How To Do A Painless Kettlebell Snatch

A few weeks ago I asked what you guys needed help with in terms of your workouts… specifically kettlebells.

It was pretty much unanimous:

How Do I Do A Kettlebell Snatch?

Kettlebell Snatch Tutorial

Right after the swing, the snatch is the next move that people think of when dealing with kettlebells.

The problem? They aren’t easy to master and until you master them… They hurt.

The most common issue I see, and tell me if I’m wrong here, is flopping the kb over your wrist. It lands hard on the other side, but at least your arm is up to the sky, right? I thought about making a video to demonstrate, but to be honest the thought of purposely hurting myself did not sound like a good time.

Done properly, there is no reason the the kettlebell should land with a “Thud”.

That’s your first lesson… if it lands hard, you’re doing wrong. And that’s okay, we all have to learn. Trust me, it takes practice! Lots and lots of practice! And then more practice.

I’m a visual learner, so I’ve tried my best to break it all down for you in video. Listing out the dos and don’ts is one thing, but seeing them… that’s when it all clicks.

And trust me, it will click. When you perform that first snatch that doesn’t feel like a wrecking ball on your arm, you know it and you’ll put your kettlebell down (correctly) and proudly announce “OHHHH, that’s how you do it!”

For those of you completely new to kettlebells… let me introduce the snatch. It’s an entire body move that takes the kettlebell in one solid move from the ground (or swing) to overhead. Sounds easy right.

It just so happens to be my FAVORITE kettlebell exercise.

Let’s take a look at what it looks like:

How To Master The Snatch

A few things to stress before really breaking it down.

  1. You control the kettlebell. I know you want to just muscle it up and have the kettlebell flip over your hand at the top, but that would mean you’re letting the weight do the work. And that’s what gives you bruises. You’re in control. The kettlebell doesn’t go over your hand, but you push your hand around (or “through”) the kettlebell. <— Trust me, it will make sense in a minute.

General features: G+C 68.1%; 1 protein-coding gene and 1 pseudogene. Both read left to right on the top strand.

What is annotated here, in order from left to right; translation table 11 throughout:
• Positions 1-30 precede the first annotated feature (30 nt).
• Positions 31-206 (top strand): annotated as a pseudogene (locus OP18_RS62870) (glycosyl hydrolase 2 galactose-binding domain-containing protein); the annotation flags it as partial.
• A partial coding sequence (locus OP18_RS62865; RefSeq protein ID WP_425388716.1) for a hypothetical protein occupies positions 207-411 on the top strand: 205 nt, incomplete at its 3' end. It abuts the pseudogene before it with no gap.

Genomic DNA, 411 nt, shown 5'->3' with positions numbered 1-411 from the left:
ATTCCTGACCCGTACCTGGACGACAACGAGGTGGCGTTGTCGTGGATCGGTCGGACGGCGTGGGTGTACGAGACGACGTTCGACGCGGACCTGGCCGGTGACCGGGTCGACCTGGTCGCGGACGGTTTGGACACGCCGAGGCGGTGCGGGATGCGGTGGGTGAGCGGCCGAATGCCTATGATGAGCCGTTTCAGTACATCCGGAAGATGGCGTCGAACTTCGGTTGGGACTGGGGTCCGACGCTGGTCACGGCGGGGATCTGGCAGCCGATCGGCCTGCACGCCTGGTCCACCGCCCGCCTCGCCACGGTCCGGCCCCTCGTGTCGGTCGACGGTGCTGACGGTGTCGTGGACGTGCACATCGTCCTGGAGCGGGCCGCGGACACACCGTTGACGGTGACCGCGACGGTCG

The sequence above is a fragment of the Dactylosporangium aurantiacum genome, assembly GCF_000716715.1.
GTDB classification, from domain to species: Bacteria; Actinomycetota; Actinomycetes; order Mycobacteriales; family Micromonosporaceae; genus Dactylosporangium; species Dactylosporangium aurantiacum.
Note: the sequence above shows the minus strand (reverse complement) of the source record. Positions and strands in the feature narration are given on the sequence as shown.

2. Don’t wear wrist guards. I purposely didn’t wear guards in the videos because I don’t want you to when you’re learning. I don’t want the pain of a flop to be covered up. I want you to experience the full repetition of the move so you know 100% if you did it right or not.
  3. Don’t go too light. Of course when you’re learning a move you want to naturally go lighter than what you can really use to get it down perfectly. And I do want you to go a tad bit lighter. But not much. Using a kettlebell that is too light can lead to imbalances and it’s far too easy to just toss it up… wrong. Don’t go too heavy either. For example, I normally use a 20-kg kettlebell for snatches, but if I were brand new or trying to show people, I go down to the 16-kg.
  4. Have fun with it. You’re going to want to get frustrated. It’s annoying to not be able to pick something new up immediately. But don’t. Realize that it takes practice and instead just have fun with it!

Okay, ready?

Step One

Step one… master the swing. But I’m going to skip over this. If you need help with your swing, make sure to check out this post. Do not begin working on moves like cleans and snatches until you’re swings are perfect.